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Researching Black History at the BPL

A guide on researching Black history in the U.S. at the BPL and beyond


Curious about how to start researching Black history? Want to learn more about what resources the BPL has? Check out this guide!

A logo with a green circle is inside a larger red circle with the words "Boston Black United Front." Two illustrated brown hands grasp each other.

On this page: 

  • Research guides to help you get started
  • Digitized primary sources and collection directories for researching Black history across the country
  • Places to find archives and academic articles
  • Black research centers in New England

Image Right: A sticker of the logo for the Boston Black United Front. The Boston Black United Front was founded as a power-oriented organization with the goal of developing Boston’s Black community into a united base of economic and political power, ultimately improving the living conditions of community residents. Operating between 1968 and 1972 , it advocated for the safety and well-being not only of the Boston Black community, but also for that of allied communities in Cairo, Illinois, and New Bedford, Massachusetts. The entire archival collection for the BBUF has been digitized. Text and image courtesy of the Roxbury Community College Library Special Collections.

Note: The Black history resources on this page have information and archives from across the country and can work as a jumping off point for further research. They are not specific to Massachusetts, though they very well may have information about it. In order to find resources dedicated to Massachusetts, check out the Black History in Boston page in this guide or search for Massachusetts directly in the databases below. And don't forget to check our library catalog for past and current books about Black history!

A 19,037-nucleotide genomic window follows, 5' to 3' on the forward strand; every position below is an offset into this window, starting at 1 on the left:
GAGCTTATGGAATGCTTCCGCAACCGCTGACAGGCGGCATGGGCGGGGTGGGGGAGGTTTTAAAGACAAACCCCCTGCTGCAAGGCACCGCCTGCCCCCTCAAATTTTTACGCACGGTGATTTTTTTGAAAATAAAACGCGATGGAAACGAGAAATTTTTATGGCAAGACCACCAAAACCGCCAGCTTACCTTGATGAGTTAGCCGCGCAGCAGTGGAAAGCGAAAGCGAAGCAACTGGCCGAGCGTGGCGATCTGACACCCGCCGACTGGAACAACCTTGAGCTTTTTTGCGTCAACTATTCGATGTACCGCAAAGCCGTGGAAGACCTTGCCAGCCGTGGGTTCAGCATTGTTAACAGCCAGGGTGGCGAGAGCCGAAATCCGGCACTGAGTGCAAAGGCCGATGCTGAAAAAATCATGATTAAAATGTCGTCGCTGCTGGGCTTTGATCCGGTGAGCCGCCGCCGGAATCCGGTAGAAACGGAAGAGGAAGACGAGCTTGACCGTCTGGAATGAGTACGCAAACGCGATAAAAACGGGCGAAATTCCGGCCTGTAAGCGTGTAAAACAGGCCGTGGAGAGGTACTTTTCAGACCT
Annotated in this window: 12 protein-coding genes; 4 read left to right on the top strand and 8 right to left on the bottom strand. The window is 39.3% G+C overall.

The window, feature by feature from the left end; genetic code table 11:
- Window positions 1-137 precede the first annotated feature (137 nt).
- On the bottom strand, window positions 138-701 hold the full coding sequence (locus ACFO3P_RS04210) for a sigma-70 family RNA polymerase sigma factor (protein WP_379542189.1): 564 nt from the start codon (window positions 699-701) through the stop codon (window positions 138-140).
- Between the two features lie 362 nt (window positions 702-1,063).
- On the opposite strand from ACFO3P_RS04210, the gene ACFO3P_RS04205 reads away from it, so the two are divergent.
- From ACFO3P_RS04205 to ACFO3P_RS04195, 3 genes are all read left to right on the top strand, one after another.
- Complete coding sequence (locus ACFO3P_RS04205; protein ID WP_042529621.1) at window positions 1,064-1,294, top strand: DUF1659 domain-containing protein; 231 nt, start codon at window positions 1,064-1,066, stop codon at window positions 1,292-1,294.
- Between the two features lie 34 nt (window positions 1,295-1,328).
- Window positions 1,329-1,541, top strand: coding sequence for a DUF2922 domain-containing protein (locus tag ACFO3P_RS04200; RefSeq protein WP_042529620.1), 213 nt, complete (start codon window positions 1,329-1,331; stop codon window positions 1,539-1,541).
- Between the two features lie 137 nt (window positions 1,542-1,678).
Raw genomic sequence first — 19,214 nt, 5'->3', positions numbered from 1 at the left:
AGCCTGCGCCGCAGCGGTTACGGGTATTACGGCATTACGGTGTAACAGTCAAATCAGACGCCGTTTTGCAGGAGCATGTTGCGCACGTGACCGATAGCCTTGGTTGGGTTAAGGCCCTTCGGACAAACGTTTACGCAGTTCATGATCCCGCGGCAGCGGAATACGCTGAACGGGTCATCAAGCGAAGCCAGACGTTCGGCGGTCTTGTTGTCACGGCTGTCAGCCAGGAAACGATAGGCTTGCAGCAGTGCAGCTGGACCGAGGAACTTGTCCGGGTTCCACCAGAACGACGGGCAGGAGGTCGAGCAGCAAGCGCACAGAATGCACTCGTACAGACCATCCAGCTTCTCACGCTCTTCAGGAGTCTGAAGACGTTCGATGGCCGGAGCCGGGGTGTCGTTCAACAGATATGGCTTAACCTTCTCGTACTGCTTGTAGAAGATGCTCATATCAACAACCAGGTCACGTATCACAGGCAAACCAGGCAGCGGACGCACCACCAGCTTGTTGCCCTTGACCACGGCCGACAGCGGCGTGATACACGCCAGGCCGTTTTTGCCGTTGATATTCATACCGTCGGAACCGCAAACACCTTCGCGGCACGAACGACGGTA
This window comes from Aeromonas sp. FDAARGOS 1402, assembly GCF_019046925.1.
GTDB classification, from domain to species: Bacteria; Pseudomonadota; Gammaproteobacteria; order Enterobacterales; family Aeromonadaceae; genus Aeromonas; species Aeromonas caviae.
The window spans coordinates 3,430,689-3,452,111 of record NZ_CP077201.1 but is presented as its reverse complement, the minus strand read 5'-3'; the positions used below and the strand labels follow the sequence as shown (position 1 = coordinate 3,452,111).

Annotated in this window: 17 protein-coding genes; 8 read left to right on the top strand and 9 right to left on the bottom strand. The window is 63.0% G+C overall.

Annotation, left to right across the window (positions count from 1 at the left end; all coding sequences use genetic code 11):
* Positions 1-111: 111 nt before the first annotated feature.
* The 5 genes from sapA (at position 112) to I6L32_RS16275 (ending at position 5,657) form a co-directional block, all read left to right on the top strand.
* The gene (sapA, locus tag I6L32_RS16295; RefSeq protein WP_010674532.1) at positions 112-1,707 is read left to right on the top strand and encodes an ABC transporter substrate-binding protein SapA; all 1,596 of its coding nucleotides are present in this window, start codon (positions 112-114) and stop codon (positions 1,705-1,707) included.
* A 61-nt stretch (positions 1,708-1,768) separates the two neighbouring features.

Image Above: An illustrated postcard from the 1930s or 1940s depicting the outside of the Central Library at Copley Square. This is part of the Tichnor Brothers Collection, which contains approximately 25,000 office proofs of postcards of the United States published by the Boston firm Tichnor Brothers Inc.

What is a subject heading?

A subject heading is like a tag, or a label, which describes what the item (book, article, etc.) is about. Subject headings are useful because they provide a consistent way of describing the subject matter of the item. When an item is added to a database, an indexer will decide which topics are covered by the article, and choose several subject headings to apply. The subject headings used are selected from a standardised list, or thesaurus; this is known as a ‘controlled vocabulary’. This means that all items about a particular subject would be tagged with the same, standard subject heading, regardless of the words and phrases the author used in the title or abstract. (From University College London)

                   Image of the BPL website circling how to change to a subject heading search on the catalog search drop down menu

Image of the search bar. To search the catalog by subject, click the second drop down and change from "Keyword" to "Subject."

General Primary Sources

This 13,000 page reference center is dedicated to providing information to the general public on African American history and on the history of the more than one billion people of African ancestry around the world.

The New York Public Library's "In Motion: The African-American Migration Experience" presents more than 16,500 pages of texts, 8,300 illustrations, and more than 60 maps. The Web site is organized around thirteen defining migrations that have formed and transformed African America and the nation. 

Image Above: A yellow, blue, and brown poster saying "Books are weapons," advertising collections at the Schomburg Collection (now Center) of the New York Public Library.